Australian-born immunologist Sotiris Tsiodras: Greece would have 13,685 dead if action wasn't taken

Sotiris Tsiodras

Sotiris Tsiodras

Given that in Greece less than 1% of the population was infected with coronavirus, the country's Health Ministry spokesperson and infectious diseases expert Professor Sotiris Tsiodras, stressed in his last live coronavirus briefing that if the measures had not been taken in time, Greece would be mourning 13,685 deaths related to the virus.

Sotiris Tsiodras, who was born in Sydney, has been widely credited with alerting the Greek government about the need for early action and helping to stem the spread of the virus.

At the time of reporting, Greece has recorded 2,892 cases and 173 deaths.

As he explained, "based on our mathematical estimates, we had a total case rate of less than 1% of the population. Today 173 deaths have been recorded. With the best possible scenario, ie 0.55% and without strict measures... the number of deaths would average 13,685."

"On May 26 in our Greece, a total of 16 deaths per one million population were recorded, compared to 815 in Belgium, 574 in Spain, always per one million population, 555 in the United Kingdom and 544 in Italy," he added.

Tsiodras then cited the data so far collected from two coronavirus studies in Greece. In one, 3,400 blood donors were examined and 24 of the samples were positive, or 0.7%. The second survey looked at 2,569 samples, nine of which were positive, or 0.35%.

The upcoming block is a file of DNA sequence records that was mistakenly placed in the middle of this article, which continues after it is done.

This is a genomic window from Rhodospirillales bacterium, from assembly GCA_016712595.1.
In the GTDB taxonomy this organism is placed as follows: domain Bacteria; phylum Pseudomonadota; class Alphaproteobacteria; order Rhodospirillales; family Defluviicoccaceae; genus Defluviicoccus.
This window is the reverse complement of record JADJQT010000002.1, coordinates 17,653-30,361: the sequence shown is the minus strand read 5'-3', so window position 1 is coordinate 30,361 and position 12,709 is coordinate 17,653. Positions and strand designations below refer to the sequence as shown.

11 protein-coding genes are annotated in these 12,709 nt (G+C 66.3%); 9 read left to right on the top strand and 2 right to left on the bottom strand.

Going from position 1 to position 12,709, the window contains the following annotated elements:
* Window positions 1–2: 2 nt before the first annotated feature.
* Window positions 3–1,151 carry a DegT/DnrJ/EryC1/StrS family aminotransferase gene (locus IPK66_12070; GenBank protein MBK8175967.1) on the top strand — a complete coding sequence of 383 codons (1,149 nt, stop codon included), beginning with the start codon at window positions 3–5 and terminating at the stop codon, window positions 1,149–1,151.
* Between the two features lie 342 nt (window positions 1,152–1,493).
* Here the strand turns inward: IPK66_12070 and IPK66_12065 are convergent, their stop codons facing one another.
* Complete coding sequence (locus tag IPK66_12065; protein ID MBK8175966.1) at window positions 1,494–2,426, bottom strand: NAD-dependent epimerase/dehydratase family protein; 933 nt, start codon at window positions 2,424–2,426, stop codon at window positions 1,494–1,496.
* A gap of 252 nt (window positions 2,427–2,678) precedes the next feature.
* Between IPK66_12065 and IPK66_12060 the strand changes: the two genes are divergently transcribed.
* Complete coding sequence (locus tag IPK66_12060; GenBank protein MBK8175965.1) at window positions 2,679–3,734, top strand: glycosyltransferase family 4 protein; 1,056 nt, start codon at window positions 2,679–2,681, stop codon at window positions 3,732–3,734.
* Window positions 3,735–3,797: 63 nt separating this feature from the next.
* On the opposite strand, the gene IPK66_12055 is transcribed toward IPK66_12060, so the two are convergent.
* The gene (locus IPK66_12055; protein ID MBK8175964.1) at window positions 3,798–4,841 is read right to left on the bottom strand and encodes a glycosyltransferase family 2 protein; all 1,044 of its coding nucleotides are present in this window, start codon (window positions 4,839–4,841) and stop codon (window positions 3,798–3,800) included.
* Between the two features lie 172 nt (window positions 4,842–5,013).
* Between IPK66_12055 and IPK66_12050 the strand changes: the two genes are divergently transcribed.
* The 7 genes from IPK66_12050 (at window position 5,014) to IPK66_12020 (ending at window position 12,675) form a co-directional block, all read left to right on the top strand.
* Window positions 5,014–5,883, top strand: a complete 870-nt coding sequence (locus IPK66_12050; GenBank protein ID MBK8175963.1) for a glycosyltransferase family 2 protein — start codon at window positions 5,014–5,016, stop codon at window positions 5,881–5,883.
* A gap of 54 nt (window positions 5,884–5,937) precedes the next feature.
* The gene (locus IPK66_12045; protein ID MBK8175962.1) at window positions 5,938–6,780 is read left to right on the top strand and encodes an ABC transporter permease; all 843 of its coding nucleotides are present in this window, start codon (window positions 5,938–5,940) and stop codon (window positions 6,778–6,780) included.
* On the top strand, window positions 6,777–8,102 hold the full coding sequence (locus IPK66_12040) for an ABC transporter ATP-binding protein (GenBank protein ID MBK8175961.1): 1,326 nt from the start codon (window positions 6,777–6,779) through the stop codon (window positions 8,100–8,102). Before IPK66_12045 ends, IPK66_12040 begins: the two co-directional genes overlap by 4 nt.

"As a global scientific community, the whole Earth has become one. We have lived and are living a difficult life, with millions of people going through the coronavirus and hundreds of thousands dying. We withstood the first phase and limited the spread of the coronavirus," Tsiodras underlined, emphasising that he himself after four months, wants to return to normalcy, close to his students and patients. At the same time, he announced that updates of the virus in the country will be given in a written statement, starting at the end of this month.

Tsiodras closed the briefing by saying that: "I was always telling the truth. The truth cannot be made a lie and the lie a truth...I repeated many times what is the only certainty in science: The uncertainty. The honesty of saying ‘I don't know...In our country, despite the losses, the enemy has not had the last word.”